Sometimes characters are in tough spots.
Okay, all the time. (At least, they should be.) Characters are always in tough spots, and if they’re at all sympathetic, they’ll probably complain a bit. If characters never complained, somebody would be clamoring for their unique minority to be represented. Not all characters do complain, but many can and will. They can’t just ignore their troubles. That would make them seem unrealistic.
But when characters complain too much… That’s a different problem. People who complain are automatically less fun to be around than people who don’t complain. (That’s why I dislike “Everything Wrong with [popular movie] in # Minutes or Less” videos. Some of the flaws they find are bad writing, but the rest isn’t worth mentioning, and I don’t care.) Pessimists aren’t lovable— they’re whiny. That’s exactly the same effect produced by a complaining character.
That’s not a good thing. Usually, if things are going wrong for a character, they have something that’s supposed to make them likable. The unlikable characters can have as much going for them as they want, but the likable characters are always in trouble. And if the likable characters need to be… well, likable, they can’t be unlikable. That is to say, they can’t be whiny.
Does that mean they can’t complain? Nope, because (to quote paragraph two of this post), that would make them seem unrealistic. Sometimes a character needs to complain and be likable at exactly the same time. That requires a lot more contortions from you, the author. That said, you have a couple options.
Brevity. Assuming you’ve introduced the character as a likable character, the reader already has some sympathy for them. That means they’ll put up with some complaining, but not much. In order to keep the reader from sitting back and yelling at the character to buck up, keep it short. A sentence of complaining, maybe a paragraph at most. This same idea is why we have characters go unconscious after being injured too drastically to continue. We don’t want to hear the character screaming in pain for the rest of the chapter— just a sentence or a paragraph, then fade to black, or ignore it and keep fighting (which is unrealistic but defeats the whine). Feel the emotion, then let it go. It pays to know it exists, but it doesn’t pay to dwell on it.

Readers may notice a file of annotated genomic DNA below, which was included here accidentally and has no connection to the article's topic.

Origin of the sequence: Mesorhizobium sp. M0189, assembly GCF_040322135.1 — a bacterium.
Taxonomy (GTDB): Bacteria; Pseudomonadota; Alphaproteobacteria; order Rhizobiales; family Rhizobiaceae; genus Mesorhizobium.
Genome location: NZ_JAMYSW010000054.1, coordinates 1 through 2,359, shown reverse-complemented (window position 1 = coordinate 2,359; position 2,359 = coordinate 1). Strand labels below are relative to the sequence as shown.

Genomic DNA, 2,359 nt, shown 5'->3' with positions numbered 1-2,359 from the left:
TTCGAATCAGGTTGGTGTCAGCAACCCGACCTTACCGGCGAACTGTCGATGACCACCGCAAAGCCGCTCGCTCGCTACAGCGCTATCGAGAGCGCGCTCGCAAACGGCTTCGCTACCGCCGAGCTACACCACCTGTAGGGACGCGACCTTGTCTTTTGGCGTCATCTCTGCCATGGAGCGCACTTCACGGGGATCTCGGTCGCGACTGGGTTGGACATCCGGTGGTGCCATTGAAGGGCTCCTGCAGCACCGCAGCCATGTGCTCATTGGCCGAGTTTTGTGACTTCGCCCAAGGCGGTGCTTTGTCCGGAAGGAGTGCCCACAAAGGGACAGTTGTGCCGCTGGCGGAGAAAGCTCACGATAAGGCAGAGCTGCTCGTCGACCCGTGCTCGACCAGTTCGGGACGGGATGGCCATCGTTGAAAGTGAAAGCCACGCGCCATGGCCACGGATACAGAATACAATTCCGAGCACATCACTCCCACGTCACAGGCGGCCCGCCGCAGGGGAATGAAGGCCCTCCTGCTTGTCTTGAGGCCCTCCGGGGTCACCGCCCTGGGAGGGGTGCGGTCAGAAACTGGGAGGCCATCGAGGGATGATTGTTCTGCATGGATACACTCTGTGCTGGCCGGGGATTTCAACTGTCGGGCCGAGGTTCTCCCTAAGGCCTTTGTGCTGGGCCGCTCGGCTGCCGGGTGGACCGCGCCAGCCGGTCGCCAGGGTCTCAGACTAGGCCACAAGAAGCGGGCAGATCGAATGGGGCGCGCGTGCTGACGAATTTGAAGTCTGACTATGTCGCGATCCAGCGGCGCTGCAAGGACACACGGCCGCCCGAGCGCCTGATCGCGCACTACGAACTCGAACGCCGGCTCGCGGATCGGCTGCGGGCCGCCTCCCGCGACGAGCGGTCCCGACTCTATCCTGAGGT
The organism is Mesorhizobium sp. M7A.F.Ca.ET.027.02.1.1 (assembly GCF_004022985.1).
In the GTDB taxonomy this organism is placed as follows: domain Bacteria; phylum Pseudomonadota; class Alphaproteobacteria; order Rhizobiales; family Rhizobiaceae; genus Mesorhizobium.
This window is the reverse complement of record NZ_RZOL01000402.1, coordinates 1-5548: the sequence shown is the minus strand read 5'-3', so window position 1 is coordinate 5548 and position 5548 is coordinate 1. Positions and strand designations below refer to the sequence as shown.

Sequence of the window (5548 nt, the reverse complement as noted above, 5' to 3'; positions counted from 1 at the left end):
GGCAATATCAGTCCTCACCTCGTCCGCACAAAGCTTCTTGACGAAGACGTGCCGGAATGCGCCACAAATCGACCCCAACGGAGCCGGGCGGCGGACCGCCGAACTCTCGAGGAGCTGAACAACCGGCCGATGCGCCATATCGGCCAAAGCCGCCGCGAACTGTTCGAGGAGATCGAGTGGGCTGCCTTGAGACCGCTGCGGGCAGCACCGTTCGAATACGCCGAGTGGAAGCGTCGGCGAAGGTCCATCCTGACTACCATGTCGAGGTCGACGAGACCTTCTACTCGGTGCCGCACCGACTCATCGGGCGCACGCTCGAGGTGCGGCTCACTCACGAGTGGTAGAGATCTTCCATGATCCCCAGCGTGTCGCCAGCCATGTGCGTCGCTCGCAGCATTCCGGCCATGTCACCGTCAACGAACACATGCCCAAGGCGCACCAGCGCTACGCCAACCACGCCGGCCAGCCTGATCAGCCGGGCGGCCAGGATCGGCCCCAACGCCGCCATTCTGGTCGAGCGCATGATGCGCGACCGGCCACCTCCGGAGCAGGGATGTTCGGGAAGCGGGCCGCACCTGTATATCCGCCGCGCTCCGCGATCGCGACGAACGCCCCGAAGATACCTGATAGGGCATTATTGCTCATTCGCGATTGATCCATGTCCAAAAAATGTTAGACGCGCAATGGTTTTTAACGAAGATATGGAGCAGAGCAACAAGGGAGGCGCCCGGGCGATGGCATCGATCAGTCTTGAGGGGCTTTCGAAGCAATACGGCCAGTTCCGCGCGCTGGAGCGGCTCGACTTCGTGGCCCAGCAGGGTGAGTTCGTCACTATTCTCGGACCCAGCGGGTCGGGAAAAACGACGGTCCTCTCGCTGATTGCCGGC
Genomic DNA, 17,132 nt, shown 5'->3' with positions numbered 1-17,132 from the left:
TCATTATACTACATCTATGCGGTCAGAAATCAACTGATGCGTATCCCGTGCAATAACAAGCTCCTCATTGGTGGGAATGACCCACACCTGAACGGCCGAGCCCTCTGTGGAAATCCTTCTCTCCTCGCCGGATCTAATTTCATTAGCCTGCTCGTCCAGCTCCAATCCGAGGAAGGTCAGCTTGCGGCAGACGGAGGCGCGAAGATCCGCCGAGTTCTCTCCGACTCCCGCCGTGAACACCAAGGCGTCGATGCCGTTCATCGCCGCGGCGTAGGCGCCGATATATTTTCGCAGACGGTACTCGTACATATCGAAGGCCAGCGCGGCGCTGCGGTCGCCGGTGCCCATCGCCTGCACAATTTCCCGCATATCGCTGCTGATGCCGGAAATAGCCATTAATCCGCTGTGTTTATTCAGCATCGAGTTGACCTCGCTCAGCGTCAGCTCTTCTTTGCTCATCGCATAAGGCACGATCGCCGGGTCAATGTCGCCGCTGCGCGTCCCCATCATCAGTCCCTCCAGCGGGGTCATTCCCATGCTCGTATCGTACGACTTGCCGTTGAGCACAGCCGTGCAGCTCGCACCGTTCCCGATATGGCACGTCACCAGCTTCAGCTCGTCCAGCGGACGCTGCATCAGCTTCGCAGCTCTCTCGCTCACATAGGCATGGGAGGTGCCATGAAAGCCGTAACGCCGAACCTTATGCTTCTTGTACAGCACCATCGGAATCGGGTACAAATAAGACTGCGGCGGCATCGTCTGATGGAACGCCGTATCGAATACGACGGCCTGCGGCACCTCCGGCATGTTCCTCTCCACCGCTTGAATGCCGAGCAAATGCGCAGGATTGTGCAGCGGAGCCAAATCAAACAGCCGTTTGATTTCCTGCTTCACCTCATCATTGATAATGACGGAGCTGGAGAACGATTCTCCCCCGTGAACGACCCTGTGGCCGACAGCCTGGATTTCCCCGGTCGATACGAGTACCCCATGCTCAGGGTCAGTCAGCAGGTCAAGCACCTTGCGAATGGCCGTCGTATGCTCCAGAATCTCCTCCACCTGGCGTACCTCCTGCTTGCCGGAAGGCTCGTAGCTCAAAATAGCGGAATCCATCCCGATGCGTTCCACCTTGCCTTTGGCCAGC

Clarity. When your character is injured, the reader knows there’s going to be pain, and thus can accept the scream that comes afterward. When the character is injured in a more emotional way, the same is true. The reader can accept a level of grouchiness after the character is forced to eat chicken fingers, as long as the reader knows the character hates chicken fingers above all else. Otherwise, it will seem whiny. To be clear about what the character likes or dislikes is to raise the acceptable level of whining afterward. If the reader knows nothing about the character, they’re going to assume the character is like them— which, unless you’re writing for an audience you know perfectly, isn’t going to work for you that well. (A word of caution: too much backstory is a problem in itself. Clarity does not mean “Acquaint the reader with every single detail of their past life.” It means acquaint them with the necessary details, which does not always mean all the details.)